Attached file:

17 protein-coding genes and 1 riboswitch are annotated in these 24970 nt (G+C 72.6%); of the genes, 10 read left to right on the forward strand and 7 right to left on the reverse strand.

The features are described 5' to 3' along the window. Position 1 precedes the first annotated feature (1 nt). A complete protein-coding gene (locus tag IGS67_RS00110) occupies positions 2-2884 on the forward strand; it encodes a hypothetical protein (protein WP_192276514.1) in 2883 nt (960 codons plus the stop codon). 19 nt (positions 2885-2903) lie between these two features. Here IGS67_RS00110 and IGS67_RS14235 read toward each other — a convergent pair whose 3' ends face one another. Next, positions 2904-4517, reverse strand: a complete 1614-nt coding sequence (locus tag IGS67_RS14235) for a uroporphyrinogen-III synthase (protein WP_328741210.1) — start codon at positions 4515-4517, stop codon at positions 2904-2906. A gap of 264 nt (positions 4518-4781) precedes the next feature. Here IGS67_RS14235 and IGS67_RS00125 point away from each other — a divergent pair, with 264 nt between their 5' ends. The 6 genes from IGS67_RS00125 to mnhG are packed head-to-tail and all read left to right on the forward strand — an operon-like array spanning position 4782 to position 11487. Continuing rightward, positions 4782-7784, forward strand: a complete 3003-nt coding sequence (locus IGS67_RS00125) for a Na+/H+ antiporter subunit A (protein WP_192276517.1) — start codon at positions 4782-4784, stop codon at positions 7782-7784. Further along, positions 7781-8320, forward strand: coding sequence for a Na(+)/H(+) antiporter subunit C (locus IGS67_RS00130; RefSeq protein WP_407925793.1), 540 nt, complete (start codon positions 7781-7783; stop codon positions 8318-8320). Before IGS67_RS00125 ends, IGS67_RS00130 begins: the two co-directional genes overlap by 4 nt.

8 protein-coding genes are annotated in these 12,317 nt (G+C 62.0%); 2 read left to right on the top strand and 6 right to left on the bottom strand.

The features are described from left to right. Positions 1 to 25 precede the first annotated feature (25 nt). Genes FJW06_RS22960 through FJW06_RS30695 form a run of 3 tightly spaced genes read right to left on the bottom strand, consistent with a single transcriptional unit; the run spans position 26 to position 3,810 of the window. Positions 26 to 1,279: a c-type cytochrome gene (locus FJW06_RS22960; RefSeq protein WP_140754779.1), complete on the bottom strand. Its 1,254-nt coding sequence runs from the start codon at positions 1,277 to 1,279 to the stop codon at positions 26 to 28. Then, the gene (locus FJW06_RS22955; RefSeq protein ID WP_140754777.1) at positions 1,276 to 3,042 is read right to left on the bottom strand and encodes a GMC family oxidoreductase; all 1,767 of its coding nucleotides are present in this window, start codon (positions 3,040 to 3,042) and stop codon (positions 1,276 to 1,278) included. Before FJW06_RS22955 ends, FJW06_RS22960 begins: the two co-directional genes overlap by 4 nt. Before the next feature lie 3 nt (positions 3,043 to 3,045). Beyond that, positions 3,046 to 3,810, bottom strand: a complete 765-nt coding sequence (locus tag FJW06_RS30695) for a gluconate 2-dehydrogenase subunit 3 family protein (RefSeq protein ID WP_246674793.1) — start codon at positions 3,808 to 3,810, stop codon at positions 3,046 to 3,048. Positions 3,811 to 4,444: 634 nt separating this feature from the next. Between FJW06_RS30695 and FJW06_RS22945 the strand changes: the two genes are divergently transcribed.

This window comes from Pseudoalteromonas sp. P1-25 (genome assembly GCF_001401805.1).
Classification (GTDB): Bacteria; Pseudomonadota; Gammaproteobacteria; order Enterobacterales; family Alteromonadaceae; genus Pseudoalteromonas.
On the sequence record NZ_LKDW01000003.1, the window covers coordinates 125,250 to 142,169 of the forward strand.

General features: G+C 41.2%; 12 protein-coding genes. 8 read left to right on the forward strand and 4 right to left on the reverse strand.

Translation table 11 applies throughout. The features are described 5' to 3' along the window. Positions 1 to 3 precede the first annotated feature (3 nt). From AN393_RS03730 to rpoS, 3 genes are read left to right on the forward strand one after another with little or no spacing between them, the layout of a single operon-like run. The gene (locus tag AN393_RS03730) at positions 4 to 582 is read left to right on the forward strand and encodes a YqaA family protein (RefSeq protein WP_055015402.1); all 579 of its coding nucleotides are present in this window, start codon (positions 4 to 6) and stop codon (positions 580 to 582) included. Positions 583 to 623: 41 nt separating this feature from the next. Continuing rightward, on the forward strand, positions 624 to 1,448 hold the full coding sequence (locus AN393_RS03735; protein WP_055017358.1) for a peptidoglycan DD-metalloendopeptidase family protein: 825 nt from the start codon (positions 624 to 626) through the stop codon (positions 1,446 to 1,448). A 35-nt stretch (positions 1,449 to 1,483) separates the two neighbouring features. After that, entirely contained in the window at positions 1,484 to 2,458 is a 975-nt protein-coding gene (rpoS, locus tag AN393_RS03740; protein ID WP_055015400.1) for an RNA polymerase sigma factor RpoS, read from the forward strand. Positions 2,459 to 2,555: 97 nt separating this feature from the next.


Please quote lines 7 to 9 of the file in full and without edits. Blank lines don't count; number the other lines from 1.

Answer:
On the sequence record NZ_LKDW01000003.1, the window covers coordinates 125,250 to 142,169 of the forward strand.

General features: G+C 41.2%; 12 protein-coding genes. 8 read left to right on the forward strand and 4 right to left on the reverse strand.

Translation table 11 applies throughout. The features are described 5' to 3' along the window. Positions 1 to 3 precede the first annotated feature (3 nt). From AN393_RS03730 to rpoS, 3 genes are read left to right on the forward strand one after another with little or no spacing between them, the layout of a single operon-like run. The gene (locus tag AN393_RS03730) at positions 4 to 582 is read left to right on the forward strand and encodes a YqaA family protein (RefSeq protein WP_055015402.1); all 579 of its coding nucleotides are present in this window, start codon (positions 4 to 6) and stop codon (positions 580 to 582) included. Positions 583 to 623: 41 nt separating this feature from the next. Continuing rightward, on the forward strand, positions 624 to 1,448 hold the full coding sequence (locus AN393_RS03735; protein WP_055017358.1) for a peptidoglycan DD-metalloendopeptidase family protein: 825 nt from the start codon (positions 624 to 626) through the stop codon (positions 1,446 to 1,448). A 35-nt stretch (positions 1,449 to 1,483) separates the two neighbouring features. After that, entirely contained in the window at positions 1,484 to 2,458 is a 975-nt protein-coding gene (rpoS, locus tag AN393_RS03740; protein ID WP_055015400.1) for an RNA polymerase sigma factor RpoS, read from the forward strand. Positions 2,459 to 2,555: 97 nt separating this feature from the next.